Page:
Purslane

Scientific Name

Portulaca oleracea (Portulacees family)

Common name

Purslane
Purslane

Varieties of purslane

Discover how to grow purslane

There are two varieties of purslane: golden purslane and green purslane.           

Purslane, also called Portulaca oleacera, is a leafy vegetable grown like the spinach.

It is an annual summer plant, very fleshy with reddish stems, either horizontal or erect and split. The pivoting root has a whitish colour. The opposed leaves have a short leafstalk. They are obovate, sidelong at the base, sometimes serrated, very shiny, with a colour that ranges from green to red. The flowers are yellow and have four to six petals.

It is commonly known as "rose moss or moss roses", Bortolaiga or Porcelana.

Production

The main producers are the Netherlands, England, France, Belgium and Germany.

Consumption

Shall be eaten young, when it is very tasty, with a tender, moist consistency and a lightly acidulous, slightly sharp tang (when the bigger leaves become hard and develop a strong taste). It is eaten from March to October and should be used soon after purchase, since it does not keep for very long.

It is naturally rich in Omega 3 and is one of the elements that helps to explain the benefits of the famous "Cretan diet".

Nutritional values (per 100 g)

Raw*

RDI**

Energy

16.1 kcal

Proteins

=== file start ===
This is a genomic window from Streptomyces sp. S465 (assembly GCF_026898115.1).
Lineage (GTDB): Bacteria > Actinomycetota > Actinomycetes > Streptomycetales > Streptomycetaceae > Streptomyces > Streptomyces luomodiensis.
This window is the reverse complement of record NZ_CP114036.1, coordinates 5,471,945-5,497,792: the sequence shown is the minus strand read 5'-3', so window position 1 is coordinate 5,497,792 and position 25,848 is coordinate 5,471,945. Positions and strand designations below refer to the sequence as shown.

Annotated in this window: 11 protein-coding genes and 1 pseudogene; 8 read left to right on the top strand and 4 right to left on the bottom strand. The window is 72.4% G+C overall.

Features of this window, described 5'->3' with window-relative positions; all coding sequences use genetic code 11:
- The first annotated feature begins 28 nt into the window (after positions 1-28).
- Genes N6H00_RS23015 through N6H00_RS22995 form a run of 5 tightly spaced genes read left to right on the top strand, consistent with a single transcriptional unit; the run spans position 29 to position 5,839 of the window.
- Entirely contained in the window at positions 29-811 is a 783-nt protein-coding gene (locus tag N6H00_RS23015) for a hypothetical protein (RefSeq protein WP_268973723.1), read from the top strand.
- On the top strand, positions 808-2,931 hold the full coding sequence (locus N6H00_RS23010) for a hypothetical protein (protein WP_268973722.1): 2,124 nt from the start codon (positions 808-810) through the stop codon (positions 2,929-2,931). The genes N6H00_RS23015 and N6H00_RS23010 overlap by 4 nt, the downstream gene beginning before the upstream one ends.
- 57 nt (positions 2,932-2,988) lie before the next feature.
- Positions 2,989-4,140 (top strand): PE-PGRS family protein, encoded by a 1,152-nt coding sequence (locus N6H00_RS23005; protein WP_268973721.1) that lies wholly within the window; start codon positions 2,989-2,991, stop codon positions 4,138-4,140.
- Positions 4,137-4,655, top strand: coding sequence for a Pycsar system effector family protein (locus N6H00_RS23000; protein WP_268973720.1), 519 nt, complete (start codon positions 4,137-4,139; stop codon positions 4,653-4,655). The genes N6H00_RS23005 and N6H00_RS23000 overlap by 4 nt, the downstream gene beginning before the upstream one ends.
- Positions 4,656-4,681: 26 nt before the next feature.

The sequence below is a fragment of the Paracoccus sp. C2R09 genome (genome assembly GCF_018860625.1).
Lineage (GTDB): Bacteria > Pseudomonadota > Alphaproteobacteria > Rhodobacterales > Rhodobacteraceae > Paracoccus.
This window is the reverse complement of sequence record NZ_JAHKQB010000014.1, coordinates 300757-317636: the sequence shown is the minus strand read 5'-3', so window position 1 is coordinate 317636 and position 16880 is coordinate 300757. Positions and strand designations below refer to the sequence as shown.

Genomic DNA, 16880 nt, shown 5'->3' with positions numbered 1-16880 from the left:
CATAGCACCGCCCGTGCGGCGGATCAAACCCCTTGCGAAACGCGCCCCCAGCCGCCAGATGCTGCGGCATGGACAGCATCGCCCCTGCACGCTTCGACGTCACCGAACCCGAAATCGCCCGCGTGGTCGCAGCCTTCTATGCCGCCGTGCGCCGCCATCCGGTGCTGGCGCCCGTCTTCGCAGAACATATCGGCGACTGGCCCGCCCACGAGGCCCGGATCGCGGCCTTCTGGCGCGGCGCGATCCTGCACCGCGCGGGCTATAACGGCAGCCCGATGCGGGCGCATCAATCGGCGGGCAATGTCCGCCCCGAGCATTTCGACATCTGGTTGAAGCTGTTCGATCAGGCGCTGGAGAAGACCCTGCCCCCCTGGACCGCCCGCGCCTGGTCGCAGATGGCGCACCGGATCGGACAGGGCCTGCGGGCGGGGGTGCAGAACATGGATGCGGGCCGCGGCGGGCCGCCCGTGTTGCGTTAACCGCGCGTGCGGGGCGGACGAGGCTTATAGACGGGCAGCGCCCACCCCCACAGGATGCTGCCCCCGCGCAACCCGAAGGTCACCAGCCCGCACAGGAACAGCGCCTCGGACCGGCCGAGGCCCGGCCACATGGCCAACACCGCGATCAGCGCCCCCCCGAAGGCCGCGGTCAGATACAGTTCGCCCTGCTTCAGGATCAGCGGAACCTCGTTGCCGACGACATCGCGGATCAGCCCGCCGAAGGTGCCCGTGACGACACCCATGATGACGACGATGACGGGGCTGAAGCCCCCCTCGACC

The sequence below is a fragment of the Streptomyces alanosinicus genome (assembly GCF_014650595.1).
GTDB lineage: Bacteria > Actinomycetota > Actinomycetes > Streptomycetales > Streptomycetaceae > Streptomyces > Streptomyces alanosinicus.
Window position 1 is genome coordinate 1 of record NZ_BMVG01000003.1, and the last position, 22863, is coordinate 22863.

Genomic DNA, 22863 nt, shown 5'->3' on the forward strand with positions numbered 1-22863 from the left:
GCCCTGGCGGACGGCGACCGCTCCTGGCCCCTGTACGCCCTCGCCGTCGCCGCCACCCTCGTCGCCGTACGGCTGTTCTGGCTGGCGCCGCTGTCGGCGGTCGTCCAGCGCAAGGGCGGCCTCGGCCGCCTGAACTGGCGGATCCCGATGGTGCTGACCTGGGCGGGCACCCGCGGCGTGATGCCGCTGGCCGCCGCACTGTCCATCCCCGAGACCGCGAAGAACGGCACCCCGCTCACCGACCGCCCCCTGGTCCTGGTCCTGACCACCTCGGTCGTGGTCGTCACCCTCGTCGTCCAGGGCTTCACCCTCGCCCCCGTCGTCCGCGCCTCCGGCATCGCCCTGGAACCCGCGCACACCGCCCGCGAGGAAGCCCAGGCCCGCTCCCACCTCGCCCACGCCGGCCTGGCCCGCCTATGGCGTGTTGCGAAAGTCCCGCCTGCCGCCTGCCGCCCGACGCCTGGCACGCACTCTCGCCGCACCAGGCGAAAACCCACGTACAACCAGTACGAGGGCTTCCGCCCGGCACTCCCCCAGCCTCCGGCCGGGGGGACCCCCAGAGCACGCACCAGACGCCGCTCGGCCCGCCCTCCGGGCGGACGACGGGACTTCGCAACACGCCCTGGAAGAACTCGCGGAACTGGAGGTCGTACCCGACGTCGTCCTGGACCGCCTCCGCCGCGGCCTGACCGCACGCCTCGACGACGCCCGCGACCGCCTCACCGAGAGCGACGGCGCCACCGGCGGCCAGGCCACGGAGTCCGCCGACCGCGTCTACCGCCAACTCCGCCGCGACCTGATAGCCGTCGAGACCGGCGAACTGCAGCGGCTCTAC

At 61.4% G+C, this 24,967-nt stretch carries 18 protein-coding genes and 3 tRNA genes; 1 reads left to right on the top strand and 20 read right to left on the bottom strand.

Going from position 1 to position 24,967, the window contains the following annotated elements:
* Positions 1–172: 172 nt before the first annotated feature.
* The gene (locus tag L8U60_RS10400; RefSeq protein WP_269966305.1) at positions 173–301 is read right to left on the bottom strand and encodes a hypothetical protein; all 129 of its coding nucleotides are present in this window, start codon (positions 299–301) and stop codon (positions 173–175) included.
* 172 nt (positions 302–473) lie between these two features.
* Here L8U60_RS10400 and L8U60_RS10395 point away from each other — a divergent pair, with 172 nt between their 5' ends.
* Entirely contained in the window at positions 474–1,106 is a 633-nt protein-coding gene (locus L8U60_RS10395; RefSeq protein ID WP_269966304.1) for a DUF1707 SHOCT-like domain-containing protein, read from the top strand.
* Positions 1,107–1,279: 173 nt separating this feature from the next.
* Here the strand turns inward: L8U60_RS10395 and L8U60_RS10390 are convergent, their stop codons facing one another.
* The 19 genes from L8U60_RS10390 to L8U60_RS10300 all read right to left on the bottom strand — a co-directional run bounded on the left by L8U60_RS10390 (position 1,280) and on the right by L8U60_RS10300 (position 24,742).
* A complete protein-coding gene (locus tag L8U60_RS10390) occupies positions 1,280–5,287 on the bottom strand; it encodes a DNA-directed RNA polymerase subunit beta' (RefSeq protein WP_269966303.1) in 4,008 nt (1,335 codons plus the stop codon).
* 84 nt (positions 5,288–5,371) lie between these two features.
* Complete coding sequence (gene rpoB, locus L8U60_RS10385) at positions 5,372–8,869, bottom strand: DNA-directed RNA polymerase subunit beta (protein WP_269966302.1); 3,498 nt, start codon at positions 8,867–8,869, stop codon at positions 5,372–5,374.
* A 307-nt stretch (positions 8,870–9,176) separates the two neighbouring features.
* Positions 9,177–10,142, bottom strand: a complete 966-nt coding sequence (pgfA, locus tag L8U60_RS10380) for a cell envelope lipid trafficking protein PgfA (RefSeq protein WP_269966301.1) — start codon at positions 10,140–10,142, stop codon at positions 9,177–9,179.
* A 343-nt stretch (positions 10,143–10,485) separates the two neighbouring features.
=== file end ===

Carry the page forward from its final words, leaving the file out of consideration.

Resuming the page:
1.75 g

Carbohydrates

0.75 g

Fat

0.2 g

Fibres

2.12 g

Sodium

45 mg

Potassium

442 mg

2,000 mg

Magnesium

77.5 mg

375 mg

Iron

1.7 mg

14 mg

Vitamin C

21 mg

80 mg

Provitamin A**

1,320 µg

4,800 µg

*Ciqual 2013 **Recommended Daily Intake

Nutritionist’s advice

Purslane is an excellent source of provitamin A and beta-carotene and has some antioxidant properties.

It is also a source of iron and magnesium.

Its high levels of polyunsaturated fatty acids (Omega 3 and "essential fatty acids") makes it highly recommended for anyone.

When it comes to portions...?

  • a child portion : a little handtful
  • an adult portion : two medium handfuls

Cooking and nutrition: tasty combinations

Discover our recipes with purslane

  • Purslane and pepper salad with lemon and olive oil: the bioavailability of iron which the purslane is particularly rich in is enhanced by the high levels of vitamin C in the pepper and lemon. This slightly tangy salad is made milded by adding some ripe tomatoes.
  • Soup with parmesan: extremely rich in calcium (purslane and cheese), this dish benefits from the addition of other vegetables with a good fibre content, not highly contained in the purslane (carrots, potatoes, tomatoes).

>> See all of the foundation’s recipes